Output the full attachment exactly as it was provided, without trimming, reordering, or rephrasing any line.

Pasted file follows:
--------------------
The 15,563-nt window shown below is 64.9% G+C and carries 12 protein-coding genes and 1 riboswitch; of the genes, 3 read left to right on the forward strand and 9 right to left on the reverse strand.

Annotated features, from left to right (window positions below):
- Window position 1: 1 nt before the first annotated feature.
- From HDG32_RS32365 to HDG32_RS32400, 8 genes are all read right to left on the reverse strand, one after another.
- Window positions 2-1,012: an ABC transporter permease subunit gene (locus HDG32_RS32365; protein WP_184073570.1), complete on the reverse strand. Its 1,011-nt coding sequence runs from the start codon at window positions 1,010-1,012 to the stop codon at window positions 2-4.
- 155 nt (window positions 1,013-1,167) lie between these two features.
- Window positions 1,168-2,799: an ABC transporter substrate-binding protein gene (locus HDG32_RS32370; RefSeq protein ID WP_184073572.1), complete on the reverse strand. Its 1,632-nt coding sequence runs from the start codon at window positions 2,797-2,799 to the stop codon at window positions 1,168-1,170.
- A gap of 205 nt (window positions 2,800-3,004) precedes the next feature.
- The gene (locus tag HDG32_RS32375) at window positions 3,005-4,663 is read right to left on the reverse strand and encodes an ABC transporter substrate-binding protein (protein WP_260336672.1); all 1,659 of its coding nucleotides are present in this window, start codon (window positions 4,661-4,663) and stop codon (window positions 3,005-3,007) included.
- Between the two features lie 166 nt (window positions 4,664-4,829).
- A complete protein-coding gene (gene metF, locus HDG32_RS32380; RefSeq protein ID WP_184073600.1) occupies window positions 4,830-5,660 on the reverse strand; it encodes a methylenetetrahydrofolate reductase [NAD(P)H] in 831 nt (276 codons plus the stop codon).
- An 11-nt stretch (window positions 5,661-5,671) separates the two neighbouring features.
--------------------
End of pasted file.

The 15,563-nt window shown below is 64.9% G+C and carries 12 protein-coding genes and 1 riboswitch; of the genes, 3 read left to right on the forward strand and 9 right to left on the reverse strand.

Annotated features, from left to right (window positions below):
- Window position 1: 1 nt before the first annotated feature.
- From HDG32_RS32365 to HDG32_RS32400, 8 genes are all read right to left on the reverse strand, one after another.
- Window positions 2-1,012: an ABC transporter permease subunit gene (locus HDG32_RS32365; protein WP_184073570.1), complete on the reverse strand. Its 1,011-nt coding sequence runs from the start codon at window positions 1,010-1,012 to the stop codon at window positions 2-4.
- 155 nt (window positions 1,013-1,167) lie between these two features.
- Window positions 1,168-2,799: an ABC transporter substrate-binding protein gene (locus HDG32_RS32370; RefSeq protein ID WP_184073572.1), complete on the reverse strand. Its 1,632-nt coding sequence runs from the start codon at window positions 2,797-2,799 to the stop codon at window positions 1,168-1,170.
- A gap of 205 nt (window positions 2,800-3,004) precedes the next feature.
- The gene (locus tag HDG32_RS32375) at window positions 3,005-4,663 is read right to left on the reverse strand and encodes an ABC transporter substrate-binding protein (protein WP_260336672.1); all 1,659 of its coding nucleotides are present in this window, start codon (window positions 4,661-4,663) and stop codon (window positions 3,005-3,007) included.
- Between the two features lie 166 nt (window positions 4,664-4,829).
- A complete protein-coding gene (gene metF, locus HDG32_RS32380; RefSeq protein ID WP_184073600.1) occupies window positions 4,830-5,660 on the reverse strand; it encodes a methylenetetrahydrofolate reductase [NAD(P)H] in 831 nt (276 codons plus the stop codon).
- An 11-nt stretch (window positions 5,661-5,671) separates the two neighbouring features.